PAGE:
Without question, there is something clearly, viscerally different about the two experiences.  It feels like the distance between sunshine and a light box.  But why is physical fighting ‘real’ and fighting on-line not?  Is one set of feelings; one visceral, immediate and physical, the other abstract, removed and imaginary more authentic than the other?

I suspect that those are precisely the wrong set of questions to ask: that searching for the real is a ruse.  We need to be asking what matters, what is worth preserving and what is worth protecting.


A fixation with authenticity is not a recent phenomenon, but in a post-modern world it has taken on new contours and nuances.  To consider this I have equipped myself accordingly.  As I exited the library, I pulled over for a coffee at a new JJ Bean outlet.  It’s right downtown, tucked artfully between steel and glass towers, backgrounded by a wall of satellite dishes from the CBC compound.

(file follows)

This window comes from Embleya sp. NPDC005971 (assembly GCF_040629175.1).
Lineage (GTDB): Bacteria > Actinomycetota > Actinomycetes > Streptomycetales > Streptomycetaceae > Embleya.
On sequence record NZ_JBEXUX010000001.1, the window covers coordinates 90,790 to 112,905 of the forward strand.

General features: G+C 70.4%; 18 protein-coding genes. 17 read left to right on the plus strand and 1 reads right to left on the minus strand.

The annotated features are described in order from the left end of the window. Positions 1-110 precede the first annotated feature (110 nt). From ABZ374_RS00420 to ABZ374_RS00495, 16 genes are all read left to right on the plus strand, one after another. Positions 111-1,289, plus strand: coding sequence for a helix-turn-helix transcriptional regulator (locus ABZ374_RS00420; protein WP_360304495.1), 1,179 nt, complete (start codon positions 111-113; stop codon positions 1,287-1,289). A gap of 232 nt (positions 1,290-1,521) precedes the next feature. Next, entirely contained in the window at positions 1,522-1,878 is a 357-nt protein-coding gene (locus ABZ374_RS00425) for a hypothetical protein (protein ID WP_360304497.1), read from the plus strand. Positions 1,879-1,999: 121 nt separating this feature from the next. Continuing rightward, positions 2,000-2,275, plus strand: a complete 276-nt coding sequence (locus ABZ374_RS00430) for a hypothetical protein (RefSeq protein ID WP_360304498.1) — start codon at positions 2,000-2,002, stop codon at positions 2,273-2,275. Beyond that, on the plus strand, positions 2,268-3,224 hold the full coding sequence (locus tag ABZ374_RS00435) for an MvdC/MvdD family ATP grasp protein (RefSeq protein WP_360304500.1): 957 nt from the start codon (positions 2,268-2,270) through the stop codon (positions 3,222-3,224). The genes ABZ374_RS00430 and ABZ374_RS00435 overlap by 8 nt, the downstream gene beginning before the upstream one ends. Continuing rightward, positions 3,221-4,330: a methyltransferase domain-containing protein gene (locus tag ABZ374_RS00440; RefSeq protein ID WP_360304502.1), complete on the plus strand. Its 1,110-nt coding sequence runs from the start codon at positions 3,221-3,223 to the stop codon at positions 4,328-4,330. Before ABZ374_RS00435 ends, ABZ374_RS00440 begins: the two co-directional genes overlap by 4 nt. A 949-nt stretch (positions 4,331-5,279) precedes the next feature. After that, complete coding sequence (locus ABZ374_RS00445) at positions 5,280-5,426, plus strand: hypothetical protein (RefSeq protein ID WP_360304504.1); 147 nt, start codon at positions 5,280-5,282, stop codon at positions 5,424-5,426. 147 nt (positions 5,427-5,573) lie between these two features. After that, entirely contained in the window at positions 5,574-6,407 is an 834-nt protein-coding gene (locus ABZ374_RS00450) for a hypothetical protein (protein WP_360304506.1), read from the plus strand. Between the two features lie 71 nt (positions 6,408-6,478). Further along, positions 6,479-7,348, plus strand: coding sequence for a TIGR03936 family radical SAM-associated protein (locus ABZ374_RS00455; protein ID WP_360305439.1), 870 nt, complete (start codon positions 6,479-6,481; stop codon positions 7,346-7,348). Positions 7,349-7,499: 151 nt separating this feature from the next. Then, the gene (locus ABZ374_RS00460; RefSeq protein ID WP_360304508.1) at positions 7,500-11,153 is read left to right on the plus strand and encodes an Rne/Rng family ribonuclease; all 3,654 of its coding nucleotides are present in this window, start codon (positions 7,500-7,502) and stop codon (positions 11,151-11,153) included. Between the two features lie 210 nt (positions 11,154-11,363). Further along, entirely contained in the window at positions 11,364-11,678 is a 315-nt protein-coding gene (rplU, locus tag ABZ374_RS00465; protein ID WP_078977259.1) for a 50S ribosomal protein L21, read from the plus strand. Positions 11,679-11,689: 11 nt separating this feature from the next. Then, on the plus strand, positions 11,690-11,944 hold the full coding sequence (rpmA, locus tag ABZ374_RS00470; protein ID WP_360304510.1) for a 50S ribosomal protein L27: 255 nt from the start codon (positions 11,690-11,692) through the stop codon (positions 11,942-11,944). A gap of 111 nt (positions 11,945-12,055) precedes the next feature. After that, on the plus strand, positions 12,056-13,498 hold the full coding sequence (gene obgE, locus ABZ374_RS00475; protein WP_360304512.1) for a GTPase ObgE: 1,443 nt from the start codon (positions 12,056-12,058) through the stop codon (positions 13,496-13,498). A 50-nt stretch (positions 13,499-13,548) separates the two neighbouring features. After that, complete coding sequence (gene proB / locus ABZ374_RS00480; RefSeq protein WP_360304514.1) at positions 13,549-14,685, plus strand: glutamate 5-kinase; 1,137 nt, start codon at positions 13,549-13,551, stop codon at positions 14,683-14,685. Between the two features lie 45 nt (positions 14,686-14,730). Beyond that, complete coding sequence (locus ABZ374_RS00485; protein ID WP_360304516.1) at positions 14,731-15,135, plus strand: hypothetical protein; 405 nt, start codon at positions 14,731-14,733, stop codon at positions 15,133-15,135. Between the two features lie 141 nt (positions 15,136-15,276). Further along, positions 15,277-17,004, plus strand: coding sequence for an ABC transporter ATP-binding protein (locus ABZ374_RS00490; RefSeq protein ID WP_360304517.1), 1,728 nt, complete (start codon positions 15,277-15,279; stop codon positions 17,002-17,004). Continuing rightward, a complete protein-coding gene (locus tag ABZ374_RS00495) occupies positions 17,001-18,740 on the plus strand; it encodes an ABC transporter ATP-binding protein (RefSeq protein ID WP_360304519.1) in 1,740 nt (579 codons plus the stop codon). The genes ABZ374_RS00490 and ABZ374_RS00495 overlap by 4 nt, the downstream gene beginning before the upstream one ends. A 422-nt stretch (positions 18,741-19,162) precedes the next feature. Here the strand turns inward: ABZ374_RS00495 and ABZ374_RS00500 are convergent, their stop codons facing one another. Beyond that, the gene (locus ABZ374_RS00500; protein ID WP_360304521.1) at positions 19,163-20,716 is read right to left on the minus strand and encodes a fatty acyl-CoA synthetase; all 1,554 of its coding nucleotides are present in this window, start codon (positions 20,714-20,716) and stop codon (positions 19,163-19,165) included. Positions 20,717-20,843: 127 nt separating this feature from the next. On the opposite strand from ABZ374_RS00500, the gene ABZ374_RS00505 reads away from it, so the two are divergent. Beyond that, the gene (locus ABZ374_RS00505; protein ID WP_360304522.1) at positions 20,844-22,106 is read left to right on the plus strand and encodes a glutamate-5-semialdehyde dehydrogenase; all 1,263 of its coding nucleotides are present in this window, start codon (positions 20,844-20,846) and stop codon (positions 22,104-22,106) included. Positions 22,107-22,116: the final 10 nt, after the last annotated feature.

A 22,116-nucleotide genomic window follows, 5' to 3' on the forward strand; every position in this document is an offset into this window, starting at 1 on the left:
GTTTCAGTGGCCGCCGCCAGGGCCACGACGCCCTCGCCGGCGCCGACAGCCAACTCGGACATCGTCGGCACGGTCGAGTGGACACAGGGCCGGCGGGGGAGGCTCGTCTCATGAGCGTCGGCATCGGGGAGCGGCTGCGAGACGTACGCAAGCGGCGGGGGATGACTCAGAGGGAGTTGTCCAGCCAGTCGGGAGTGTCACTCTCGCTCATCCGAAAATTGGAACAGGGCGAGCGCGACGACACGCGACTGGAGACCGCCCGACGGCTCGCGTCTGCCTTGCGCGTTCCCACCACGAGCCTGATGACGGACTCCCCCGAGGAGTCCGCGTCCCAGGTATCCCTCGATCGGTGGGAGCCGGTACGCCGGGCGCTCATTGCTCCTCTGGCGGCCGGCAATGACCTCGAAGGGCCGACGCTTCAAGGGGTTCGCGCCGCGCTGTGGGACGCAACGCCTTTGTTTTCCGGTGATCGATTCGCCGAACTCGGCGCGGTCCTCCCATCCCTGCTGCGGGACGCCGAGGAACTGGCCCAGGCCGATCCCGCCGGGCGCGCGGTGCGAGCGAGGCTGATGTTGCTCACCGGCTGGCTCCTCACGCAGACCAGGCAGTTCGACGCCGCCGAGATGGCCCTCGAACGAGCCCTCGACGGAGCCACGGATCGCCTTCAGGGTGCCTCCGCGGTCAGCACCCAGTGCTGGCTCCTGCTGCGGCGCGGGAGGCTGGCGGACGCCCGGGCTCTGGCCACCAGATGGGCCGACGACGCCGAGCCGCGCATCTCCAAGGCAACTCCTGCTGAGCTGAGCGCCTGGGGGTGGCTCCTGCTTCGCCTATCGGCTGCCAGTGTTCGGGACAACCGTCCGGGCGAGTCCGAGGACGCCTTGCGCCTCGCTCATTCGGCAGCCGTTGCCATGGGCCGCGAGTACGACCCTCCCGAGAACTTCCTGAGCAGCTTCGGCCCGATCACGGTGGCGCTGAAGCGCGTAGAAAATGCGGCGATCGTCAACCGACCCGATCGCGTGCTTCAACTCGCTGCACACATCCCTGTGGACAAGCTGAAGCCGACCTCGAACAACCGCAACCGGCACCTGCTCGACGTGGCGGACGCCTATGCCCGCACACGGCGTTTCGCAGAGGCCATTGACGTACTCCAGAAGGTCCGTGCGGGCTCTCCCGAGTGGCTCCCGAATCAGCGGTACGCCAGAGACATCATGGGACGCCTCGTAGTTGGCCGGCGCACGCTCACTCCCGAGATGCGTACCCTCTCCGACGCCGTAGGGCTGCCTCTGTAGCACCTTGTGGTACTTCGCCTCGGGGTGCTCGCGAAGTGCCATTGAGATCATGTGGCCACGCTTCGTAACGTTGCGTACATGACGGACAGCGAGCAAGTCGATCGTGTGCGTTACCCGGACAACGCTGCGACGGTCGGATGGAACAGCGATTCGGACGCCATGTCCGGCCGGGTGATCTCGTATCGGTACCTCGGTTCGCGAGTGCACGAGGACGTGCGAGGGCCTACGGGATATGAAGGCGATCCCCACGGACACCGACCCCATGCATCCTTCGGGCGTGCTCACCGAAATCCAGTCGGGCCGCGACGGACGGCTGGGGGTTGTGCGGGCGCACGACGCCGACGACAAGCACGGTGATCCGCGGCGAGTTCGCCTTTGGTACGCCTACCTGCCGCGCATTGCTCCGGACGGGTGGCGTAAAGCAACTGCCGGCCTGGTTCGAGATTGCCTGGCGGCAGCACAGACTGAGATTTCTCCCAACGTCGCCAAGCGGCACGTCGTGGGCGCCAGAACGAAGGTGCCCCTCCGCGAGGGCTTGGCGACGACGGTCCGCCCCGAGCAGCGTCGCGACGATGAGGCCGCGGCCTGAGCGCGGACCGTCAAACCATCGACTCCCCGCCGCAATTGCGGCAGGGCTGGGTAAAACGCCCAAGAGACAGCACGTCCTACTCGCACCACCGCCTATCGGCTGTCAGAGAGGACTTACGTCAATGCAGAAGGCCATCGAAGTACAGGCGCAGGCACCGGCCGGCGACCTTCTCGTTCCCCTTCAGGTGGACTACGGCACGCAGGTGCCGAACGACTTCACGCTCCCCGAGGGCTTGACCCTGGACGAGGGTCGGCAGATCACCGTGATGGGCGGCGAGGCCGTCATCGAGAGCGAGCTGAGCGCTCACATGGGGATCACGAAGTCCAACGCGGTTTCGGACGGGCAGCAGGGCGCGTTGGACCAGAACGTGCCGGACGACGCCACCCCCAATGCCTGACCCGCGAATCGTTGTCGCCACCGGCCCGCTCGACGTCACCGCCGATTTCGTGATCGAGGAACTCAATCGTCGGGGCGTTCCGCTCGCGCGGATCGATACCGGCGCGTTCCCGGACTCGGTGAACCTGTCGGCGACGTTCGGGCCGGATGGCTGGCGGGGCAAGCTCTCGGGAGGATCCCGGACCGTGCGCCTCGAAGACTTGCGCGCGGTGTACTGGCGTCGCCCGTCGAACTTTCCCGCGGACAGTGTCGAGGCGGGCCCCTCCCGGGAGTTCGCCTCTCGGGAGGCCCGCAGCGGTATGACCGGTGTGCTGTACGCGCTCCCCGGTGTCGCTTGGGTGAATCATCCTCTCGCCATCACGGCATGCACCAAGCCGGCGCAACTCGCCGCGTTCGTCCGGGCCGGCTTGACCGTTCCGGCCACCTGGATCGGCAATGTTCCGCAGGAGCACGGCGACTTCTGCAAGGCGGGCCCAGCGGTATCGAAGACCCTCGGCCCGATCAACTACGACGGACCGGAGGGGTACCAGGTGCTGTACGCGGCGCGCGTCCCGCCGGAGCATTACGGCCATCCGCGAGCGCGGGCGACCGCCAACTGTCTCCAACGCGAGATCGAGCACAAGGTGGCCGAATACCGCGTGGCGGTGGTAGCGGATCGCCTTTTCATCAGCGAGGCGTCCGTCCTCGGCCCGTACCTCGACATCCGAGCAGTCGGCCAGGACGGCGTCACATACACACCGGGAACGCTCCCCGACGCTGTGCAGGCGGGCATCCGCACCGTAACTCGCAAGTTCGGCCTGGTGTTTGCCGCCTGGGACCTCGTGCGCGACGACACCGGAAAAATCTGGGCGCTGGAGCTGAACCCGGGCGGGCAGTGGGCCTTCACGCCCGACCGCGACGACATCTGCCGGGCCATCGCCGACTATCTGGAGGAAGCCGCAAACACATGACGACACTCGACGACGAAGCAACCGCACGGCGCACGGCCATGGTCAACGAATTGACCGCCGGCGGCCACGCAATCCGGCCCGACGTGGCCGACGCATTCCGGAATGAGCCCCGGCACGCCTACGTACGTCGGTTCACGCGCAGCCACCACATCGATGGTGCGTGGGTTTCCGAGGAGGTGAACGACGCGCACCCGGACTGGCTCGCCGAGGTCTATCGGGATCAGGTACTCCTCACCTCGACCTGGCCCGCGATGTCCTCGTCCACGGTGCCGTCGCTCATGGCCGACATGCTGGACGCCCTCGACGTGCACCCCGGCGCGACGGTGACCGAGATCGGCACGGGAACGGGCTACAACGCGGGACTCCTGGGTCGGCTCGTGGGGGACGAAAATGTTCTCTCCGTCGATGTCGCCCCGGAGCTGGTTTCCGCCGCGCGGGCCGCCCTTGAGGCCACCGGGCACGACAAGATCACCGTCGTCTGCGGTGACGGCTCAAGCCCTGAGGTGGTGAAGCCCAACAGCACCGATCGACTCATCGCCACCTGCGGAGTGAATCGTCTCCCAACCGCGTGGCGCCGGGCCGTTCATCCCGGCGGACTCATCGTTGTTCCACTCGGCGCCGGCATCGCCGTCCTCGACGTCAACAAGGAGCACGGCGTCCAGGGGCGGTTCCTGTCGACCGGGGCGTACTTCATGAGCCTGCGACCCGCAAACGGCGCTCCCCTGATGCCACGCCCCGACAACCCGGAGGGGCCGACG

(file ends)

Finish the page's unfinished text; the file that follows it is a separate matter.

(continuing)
I am attracted to the coffee shop because it is a little wood building, designed beautifully to look like a shack in the woods, styled by an urban eco-architect.  It screams authenticity in the midst of artifice.  The low slanting roof is covered with tufty little plants and grasses and there a lovely, burnished wood patio area.  It’s not really a café, more of a take-out joint, but the interior is equally heavily stylized like each of the JJ Bean Vancouver stores: the design references are all urban loft: cracked concrete floors with a shiny bronzed sheen, steel counters, a sort of restrained, industrial décor, big windows.  Even the take-out paper cups are designed within an inch of their lives, decorated with East Van artwork lending a gritty but tasteful edge to the caffeinating experience.  Everything JJ Bean does is carefully constructed to confirm their urban authenticity.